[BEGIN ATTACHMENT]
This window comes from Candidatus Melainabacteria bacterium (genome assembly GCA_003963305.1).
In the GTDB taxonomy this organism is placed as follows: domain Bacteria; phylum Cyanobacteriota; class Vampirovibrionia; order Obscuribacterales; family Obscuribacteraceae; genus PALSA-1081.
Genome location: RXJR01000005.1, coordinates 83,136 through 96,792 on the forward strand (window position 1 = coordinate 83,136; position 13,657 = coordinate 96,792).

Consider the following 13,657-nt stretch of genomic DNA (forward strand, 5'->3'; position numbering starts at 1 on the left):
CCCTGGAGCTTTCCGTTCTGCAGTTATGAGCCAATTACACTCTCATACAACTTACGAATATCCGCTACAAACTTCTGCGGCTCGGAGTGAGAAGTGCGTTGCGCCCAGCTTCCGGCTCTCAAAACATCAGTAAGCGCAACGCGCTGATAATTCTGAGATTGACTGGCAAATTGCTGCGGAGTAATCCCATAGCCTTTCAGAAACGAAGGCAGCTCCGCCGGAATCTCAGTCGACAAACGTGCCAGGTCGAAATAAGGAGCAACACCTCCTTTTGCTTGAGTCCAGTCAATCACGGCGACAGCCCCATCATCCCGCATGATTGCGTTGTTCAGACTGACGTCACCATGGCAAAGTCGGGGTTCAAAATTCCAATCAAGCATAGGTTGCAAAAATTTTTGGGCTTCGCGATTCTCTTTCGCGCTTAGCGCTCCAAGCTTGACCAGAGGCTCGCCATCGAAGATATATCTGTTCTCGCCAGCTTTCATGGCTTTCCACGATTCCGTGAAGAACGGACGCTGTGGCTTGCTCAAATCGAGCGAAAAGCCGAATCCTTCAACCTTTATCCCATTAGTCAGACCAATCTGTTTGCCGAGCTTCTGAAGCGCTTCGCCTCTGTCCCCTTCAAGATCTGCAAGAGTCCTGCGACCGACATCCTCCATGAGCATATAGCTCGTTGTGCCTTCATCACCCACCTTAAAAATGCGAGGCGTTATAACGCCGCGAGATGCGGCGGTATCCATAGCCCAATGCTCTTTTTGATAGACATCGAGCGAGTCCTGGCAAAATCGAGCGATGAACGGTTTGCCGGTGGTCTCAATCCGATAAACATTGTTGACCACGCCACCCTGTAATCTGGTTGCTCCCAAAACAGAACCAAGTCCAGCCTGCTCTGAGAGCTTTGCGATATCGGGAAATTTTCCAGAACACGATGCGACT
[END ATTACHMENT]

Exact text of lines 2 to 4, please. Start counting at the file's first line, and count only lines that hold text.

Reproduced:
In the GTDB taxonomy this organism is placed as follows: domain Bacteria; phylum Cyanobacteriota; class Vampirovibrionia; order Obscuribacterales; family Obscuribacteraceae; genus PALSA-1081.
Genome location: RXJR01000005.1, coordinates 83,136 through 96,792 on the forward strand (window position 1 = coordinate 83,136; position 13,657 = coordinate 96,792).

Consider the following 13,657-nt stretch of genomic DNA (forward strand, 5'->3'; position numbering starts at 1 on the left):